When we look at the diseases that plague our society — arthritis, heart disease, diabetes, high blood pressure, asthma, inflammatory bowel disease (IBD) — we see that long-term lifestyle changes are needed. What might not be as obvious, is the common denominator tied to all of them and more inflammation is at root of most diseases. By addressing inflammation with anti-inflammatory foods, not only can the symptoms of these diseases be alleviated, but we could even see them cured. Inflammation as a bodily function is not necessarily a bad thing.
GREEN LEAFY VEGETABLES
Fruits and vegetables are rich in antioxidants that restore cellular health, as well as anti inflammatory flavonoids.
Also known as Chinese cabbage, bok choy is an excellent source of antioxidant vitamins and minerals. In fact, recent studies show that there are over 70 antioxidant phenolic substances in bok choy.
In recent pharmacological studies, benefits of celery include both antioxidant and anti-inflammatory abilities that help improve blood pressure and cholesterol levels, as well as prevent heart disease. It’s an excellent source of potassium, as well as antioxidants and vitamins.
A marker of a food chock-full of antioxidants is its deep colour, and beets are a prime example! In the case of beets, the antioxidant betalain gives them their signature colour and is an excellent anti-inflammatory. When added to the diet, beet benefits include repairing cells and adding high levels of inflammation-fighting potassium and magnesium.
It’s no secret that broccoli is a valuable addition to any diet, and for an anti-inflammatory one, it’s invaluable. Broccoli is high in both potassium and magnesium, and its antioxidants are particularly potent anti-inflammatory substances in their own right. Broccoli is an antioxidant powerhouse, with key vitamins, flavonoids and carotenoids. These work together to lower oxidative stress in the body and help battle both chronic inflammation and the risk of developing cancer.
The Quercetin found in blueberries particularly stands out in the antioxidant bunch as an especially strong anti-inflammatory. Found in citrus, olive oil and dark-colored berries, quercetin is a flavonoid (a beneficial substance or phytonutrient that’s prevalent in fresh foods) that fights inflammation and even cancer.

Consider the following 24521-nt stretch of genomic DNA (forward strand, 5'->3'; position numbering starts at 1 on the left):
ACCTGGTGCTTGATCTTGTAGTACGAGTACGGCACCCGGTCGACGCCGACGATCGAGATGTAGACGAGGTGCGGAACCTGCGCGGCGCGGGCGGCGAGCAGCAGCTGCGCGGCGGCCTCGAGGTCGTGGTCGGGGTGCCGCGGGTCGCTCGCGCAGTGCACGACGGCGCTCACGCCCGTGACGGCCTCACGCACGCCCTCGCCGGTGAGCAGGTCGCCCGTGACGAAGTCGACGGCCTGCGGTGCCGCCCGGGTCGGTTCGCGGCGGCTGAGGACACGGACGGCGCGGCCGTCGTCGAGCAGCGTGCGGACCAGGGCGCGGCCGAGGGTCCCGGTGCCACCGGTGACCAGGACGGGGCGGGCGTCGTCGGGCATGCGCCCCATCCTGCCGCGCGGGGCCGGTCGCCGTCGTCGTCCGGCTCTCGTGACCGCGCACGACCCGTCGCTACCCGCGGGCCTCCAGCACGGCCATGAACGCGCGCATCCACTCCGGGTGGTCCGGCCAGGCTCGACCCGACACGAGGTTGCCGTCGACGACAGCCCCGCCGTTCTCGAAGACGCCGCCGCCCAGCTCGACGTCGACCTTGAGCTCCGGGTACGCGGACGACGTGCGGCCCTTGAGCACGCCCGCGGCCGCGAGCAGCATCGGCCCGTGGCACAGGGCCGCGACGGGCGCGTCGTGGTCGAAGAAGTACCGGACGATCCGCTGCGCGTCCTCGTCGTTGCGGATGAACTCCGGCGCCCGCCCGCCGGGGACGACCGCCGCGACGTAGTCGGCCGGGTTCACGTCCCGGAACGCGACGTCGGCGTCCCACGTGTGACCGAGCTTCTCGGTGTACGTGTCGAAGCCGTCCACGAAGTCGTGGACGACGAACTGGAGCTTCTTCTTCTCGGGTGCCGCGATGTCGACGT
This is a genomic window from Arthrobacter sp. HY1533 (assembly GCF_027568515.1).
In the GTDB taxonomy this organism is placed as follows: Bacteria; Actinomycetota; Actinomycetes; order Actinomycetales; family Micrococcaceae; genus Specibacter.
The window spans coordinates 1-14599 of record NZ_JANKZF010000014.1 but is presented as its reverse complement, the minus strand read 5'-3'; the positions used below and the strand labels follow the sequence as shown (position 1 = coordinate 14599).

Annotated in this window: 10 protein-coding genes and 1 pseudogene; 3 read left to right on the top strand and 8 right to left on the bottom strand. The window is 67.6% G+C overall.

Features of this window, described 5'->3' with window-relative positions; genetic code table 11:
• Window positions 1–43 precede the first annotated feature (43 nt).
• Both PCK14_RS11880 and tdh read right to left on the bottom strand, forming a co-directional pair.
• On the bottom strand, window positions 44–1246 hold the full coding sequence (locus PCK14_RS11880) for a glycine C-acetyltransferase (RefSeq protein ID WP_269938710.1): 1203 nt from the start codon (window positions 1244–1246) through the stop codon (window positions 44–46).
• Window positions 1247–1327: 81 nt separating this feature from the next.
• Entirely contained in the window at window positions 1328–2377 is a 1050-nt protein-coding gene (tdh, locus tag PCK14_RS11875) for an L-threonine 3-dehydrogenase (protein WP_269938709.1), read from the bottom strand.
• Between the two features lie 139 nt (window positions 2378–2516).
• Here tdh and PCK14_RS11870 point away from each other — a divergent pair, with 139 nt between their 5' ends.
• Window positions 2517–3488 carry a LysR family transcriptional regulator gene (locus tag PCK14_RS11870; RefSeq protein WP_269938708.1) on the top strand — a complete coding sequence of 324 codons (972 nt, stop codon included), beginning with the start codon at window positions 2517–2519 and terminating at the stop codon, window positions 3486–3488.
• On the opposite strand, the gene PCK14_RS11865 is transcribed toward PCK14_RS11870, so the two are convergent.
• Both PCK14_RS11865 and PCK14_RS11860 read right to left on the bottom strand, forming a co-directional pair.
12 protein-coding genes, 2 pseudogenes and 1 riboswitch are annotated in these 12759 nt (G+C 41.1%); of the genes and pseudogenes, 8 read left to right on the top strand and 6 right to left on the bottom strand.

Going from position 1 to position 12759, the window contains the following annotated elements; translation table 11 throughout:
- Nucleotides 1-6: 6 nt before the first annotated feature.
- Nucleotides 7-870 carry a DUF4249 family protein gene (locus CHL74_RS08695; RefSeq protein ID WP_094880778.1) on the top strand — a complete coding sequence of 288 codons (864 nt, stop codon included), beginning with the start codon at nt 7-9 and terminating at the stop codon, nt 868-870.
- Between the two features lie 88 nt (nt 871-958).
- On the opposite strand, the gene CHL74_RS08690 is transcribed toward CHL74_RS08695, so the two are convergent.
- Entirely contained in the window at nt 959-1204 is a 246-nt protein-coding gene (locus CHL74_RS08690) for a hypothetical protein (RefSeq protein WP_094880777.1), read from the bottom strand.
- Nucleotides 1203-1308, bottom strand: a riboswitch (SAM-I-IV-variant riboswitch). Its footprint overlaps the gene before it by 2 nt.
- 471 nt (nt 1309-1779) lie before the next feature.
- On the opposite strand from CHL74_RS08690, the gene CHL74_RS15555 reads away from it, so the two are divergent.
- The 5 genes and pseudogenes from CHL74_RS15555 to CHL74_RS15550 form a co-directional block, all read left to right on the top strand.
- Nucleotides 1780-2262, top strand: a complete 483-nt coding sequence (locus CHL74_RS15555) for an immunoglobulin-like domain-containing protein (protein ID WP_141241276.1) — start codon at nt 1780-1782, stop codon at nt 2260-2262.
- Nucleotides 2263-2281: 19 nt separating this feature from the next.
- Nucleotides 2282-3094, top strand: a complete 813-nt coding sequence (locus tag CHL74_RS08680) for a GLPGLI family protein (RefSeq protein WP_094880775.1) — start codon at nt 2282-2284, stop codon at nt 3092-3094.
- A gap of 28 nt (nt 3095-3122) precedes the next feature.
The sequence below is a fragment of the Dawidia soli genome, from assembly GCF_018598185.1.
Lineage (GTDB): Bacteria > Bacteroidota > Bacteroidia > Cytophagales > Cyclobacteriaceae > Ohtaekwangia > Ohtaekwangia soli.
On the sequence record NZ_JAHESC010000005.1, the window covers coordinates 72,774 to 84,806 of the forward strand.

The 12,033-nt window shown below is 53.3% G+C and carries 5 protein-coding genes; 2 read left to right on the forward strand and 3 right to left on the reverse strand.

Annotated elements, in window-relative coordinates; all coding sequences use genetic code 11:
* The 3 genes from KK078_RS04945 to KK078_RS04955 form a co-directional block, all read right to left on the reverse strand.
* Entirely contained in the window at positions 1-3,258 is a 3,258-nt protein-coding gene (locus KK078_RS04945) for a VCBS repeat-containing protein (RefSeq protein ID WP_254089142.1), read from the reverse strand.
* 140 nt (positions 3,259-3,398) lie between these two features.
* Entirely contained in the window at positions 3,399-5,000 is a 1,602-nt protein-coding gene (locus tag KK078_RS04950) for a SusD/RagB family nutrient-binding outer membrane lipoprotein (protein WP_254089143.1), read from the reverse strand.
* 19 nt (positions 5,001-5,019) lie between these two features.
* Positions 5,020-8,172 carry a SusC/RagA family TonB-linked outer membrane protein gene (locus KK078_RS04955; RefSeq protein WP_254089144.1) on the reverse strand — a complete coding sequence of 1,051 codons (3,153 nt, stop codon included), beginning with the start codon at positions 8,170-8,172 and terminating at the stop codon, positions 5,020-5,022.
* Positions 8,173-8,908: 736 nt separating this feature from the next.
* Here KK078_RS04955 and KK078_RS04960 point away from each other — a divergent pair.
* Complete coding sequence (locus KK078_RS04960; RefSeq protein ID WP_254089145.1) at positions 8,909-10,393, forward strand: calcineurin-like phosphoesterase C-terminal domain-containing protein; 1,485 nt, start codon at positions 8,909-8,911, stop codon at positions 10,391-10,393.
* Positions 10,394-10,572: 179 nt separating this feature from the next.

Pineapple helps improve heart health because of the effects of powerful bromelain, which can fight blood clotting. Bromelain has been shown to stop blood platelets from sticking together or building up along the walls of blood vessels – both known causes of heart attacks or strokes. Pineapple is filled with phytonutrients that work as well as many medicines do to reduce symptoms of some of the most common illnesses and conditions we see today.
Salmon is an excellent source of essential fatty acids, and considered one of the best omega 3 foods. Omega-3s are some of the most potent anti-inflammatory substances, showing consistent relief of inflammation and reduction of the need for anti-inflammatory medications.
When following a diet without a lot of meats, nuts and seeds can make up the difference for protein and omega-3s. Phytonutrients can help protect against metabolic syndrome, cardiovascular problems and type 2 diabetes. Bonus: some phytonutrients in walnuts are hard to find in any other foods.
So much can be written about the way herbs and oils work together to form anti-inflammatory partnerships. Lipids (fats) and spices create strong anti-inflammatory compounds, especially coconut oil and the components of turmeric. In a study in India, the high levels of antioxidants present in virgin coconut oil reduced inflammation and healed arthritis more effectively than leading medications.
Bone broths contain minerals in forms that your body can easily absorb: calcium, magnesium, phosphorus, silicon, sulphur and others. They contain chondroitin sulphates and glucosamine, the compounds sold as pricey supplements to reduce inflammation, arthritis and joint pain.
Chia are an antioxidant, anti-inflammatory powerhouse, containing essential fatty acids alpha-linolenic and linoleic acid, mucin, strontium, vitamins A, B, E, and D, and minerals including sulphur, iron, iodine, magnesium, manganese, niacin, thiamine. Chia seeds’ ability to reverse inflammation, regulate cholesterol and lower blood pressure make it extremely beneficial to consume for heart health.
An excellent source of omega-3s and phytonutrients, and are packed with antioxidants. Lignans are unique fibre-related polyphenols that provide us with antioxidant benefits for anti-aging, hormone balance and cellular health. Polyphenols support the growth of probiotics in the gut and may also help eliminate yeast and candida in the body. Before you use them alongside your other new antiinflammatory foods, consider grinding them in a coffee grinder to ensure the digestive tract has easy access to their many benefits.
Turmeric’s primary compound, curcumin, is its active antiinflammatory component. Documented for its affects against inflammation in numerous circumstances, prove invaluable in an anti-inflammatory diet. Due to its high anti-inflammatory properties, turmeric is highly effective at helping people manage rheumatoid arthritis (RA).
Used fresh, dried, or in supplement form and extracts, ginger is another immune modulator that helps reduce inflammation caused by overactive immune responses. It’s also known to cleanse the lymphatic system.